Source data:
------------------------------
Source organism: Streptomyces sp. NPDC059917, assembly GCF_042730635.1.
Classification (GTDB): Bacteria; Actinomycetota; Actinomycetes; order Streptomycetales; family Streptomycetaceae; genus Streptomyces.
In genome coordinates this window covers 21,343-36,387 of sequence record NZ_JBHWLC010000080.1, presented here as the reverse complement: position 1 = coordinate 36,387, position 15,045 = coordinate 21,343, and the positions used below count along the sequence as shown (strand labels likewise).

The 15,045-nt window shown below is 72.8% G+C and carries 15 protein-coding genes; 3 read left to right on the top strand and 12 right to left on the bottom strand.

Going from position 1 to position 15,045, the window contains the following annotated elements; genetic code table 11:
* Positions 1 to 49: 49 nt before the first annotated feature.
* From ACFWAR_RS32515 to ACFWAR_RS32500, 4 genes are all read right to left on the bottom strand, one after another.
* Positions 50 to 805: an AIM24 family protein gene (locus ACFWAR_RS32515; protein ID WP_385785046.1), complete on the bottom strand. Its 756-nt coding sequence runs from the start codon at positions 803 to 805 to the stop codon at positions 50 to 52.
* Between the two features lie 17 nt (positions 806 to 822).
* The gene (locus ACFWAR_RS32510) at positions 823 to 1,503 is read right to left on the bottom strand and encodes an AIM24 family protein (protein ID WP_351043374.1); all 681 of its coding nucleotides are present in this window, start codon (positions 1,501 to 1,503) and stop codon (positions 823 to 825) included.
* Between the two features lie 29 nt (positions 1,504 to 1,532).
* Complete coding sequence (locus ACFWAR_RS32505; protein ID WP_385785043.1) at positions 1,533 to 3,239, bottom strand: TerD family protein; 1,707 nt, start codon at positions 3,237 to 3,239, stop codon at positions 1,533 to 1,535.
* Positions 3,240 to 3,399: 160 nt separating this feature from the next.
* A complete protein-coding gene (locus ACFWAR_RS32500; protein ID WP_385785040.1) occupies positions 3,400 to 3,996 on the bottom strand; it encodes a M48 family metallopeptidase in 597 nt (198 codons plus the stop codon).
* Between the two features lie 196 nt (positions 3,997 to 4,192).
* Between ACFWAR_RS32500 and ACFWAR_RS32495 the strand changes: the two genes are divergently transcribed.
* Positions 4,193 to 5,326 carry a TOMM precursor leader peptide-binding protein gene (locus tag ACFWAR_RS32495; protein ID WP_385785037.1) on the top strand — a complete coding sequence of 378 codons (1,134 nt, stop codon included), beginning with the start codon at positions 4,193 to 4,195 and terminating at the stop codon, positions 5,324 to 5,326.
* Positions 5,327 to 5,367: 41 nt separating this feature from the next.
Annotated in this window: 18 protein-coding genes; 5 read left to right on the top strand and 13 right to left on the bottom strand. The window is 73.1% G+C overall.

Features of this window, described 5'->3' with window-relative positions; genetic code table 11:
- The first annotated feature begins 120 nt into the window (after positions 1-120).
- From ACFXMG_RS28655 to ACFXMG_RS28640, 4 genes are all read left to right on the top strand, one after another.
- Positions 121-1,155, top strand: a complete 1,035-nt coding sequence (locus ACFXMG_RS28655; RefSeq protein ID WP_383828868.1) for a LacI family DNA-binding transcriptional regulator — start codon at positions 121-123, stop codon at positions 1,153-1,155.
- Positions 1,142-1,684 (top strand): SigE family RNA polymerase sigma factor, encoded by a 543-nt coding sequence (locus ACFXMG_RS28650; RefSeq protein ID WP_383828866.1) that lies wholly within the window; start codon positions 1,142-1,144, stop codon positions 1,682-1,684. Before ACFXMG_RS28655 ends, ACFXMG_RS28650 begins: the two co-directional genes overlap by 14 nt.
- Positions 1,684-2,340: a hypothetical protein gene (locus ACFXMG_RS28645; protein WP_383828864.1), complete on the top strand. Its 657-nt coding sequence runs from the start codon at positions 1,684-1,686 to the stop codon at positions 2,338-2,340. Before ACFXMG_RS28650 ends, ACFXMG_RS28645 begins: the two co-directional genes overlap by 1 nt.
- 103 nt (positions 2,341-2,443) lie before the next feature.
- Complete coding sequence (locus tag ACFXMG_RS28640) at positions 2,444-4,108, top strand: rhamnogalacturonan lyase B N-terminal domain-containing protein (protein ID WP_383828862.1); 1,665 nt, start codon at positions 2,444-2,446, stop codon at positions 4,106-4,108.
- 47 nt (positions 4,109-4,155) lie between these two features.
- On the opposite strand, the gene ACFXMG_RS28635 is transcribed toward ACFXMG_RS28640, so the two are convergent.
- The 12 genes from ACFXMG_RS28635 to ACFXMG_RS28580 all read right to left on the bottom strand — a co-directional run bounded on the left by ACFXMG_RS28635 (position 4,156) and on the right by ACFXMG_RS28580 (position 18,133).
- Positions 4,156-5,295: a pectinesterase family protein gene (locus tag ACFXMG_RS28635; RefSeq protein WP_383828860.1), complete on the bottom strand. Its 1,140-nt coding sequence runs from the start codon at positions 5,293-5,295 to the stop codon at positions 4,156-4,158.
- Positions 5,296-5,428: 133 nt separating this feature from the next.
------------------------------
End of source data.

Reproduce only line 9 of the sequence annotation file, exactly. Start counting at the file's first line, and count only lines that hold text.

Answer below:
* Between the two features lie 17 nt (positions 806 to 822).